Revenue Receipts and Income

All recurring receipts by way of ordinary income or business profit, which are used to meet day-to-day business expenses, are called revenue receipts.

Examples of revenue receipts are sales proceeds of goods, interest on money deposited in a bank, rent received, Commission received, etc.

Difference between Revenue receipts and Revenue Income

These two sound similar, however, but there is a difference between them. Not all revenue receipts are to be treated as income at a certain time.

For example, rent received $8,000 in 2018, of which $2,000 is adjusted for 2019. Here the revenue receipt is $8,000, but the revenue income is $6,000.

Revenue Payments and Expenses

The recurring expenses of the organization are to run the business and the utility of which expires within a short time is called the revenue expense.

Purchase of goods, rent paid, salary paid, purchase of stationery, advertising expenses, etc. are examples of revenue expenses. Revenue Expenditures do not acquire wealth, rather they contribute to the maintenance of assets.

Difference between Revenue payments and Revenue expenses

However, revenues payments and expenses are similar, but there is a significant difference.

Revenue expense is only a part of the revenue payment. Often the advances, due for the previous accounting period and the next accounting period are paid in connection with the expenditure for the current year.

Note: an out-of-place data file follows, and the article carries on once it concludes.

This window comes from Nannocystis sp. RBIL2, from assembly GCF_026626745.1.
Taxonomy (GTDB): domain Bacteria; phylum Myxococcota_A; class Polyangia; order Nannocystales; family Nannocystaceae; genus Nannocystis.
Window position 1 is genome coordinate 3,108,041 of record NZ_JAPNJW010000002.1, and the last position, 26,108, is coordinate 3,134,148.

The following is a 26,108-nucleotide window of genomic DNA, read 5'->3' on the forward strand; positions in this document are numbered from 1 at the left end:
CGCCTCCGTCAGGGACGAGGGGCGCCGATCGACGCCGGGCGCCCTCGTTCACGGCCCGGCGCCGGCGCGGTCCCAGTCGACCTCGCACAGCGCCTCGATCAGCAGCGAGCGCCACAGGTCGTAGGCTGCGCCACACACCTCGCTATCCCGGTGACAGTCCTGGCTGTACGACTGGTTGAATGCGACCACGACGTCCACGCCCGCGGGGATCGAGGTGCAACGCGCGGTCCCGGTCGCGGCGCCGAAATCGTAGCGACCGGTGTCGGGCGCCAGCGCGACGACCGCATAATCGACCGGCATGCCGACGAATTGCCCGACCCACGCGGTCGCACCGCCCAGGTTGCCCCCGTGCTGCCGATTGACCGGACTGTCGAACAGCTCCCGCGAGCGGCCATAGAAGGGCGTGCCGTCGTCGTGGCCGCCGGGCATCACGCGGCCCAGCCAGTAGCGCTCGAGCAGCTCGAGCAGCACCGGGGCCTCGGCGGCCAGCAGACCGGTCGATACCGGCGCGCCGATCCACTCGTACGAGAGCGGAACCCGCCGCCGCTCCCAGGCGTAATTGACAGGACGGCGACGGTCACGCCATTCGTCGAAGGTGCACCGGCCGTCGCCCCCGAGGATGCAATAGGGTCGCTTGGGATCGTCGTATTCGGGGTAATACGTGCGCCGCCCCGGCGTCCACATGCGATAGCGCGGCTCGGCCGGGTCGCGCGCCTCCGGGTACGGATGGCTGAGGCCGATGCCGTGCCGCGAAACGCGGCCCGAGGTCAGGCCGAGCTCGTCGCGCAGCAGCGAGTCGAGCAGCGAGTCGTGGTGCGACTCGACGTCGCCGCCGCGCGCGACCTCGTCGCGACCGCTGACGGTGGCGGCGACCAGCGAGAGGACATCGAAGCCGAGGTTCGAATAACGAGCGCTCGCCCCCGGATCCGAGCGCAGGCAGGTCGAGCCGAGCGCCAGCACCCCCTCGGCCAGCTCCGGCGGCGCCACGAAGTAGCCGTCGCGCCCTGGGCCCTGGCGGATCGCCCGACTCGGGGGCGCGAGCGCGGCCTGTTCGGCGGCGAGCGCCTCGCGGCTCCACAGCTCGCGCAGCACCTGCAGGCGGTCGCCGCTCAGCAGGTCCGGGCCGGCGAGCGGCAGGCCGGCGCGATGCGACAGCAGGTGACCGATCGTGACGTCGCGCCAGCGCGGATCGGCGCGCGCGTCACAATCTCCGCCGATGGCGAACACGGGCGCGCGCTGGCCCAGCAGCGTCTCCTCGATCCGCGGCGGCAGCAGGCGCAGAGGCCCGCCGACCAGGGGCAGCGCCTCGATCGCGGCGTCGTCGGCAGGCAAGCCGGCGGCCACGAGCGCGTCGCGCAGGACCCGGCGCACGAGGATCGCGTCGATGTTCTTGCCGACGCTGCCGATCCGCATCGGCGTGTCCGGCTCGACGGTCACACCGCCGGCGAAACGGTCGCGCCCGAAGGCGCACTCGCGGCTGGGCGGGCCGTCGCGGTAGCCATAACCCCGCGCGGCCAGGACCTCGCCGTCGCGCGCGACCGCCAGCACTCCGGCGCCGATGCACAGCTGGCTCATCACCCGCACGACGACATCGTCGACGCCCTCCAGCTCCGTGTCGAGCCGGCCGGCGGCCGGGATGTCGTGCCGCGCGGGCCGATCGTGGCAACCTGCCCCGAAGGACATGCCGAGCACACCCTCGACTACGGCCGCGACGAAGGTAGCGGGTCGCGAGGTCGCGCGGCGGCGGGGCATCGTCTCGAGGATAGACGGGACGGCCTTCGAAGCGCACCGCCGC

The total amount paid together for the current, previous, and next accounting years is revenue payments, only the current portion will be considered revenue expense.

If the maintenance cost of a fixed asset does not affect its lifespan, it will be reported as a revenue expense.

The need to distinguish between capital and Revenue transactions

A business person needs to assess his or her economic and financial condition after a certain period of time (usually one year).

For this purpose, at least three statements need to be prepared-comprehensive income statement, a statement of changes in equity, and a statement of financial position.

From the comprehensive income statement, we came to know the amount of profit and loss, from the changes in the equity statement, the amount of the owner’s interest in the business, and from the statement of financial position, we will be able to know the assets and liabilities of the business.

The profit and loss of a business are determined in the preparation of a comprehensive income statement based solely on capital and income and expenses.

On the other hand, the assets, the liability, and the Owner’s Equity are determined in the preparation of the statement of financial position on the basis of the capital receipts and capital expenditure.

If these two types of transactions are exchanged in the financial statement, the actual profit or loss and the asset, liability, and equity of the owner can never be identified.

For this reason, it is necessary for differentiating between capital and revenue transactions.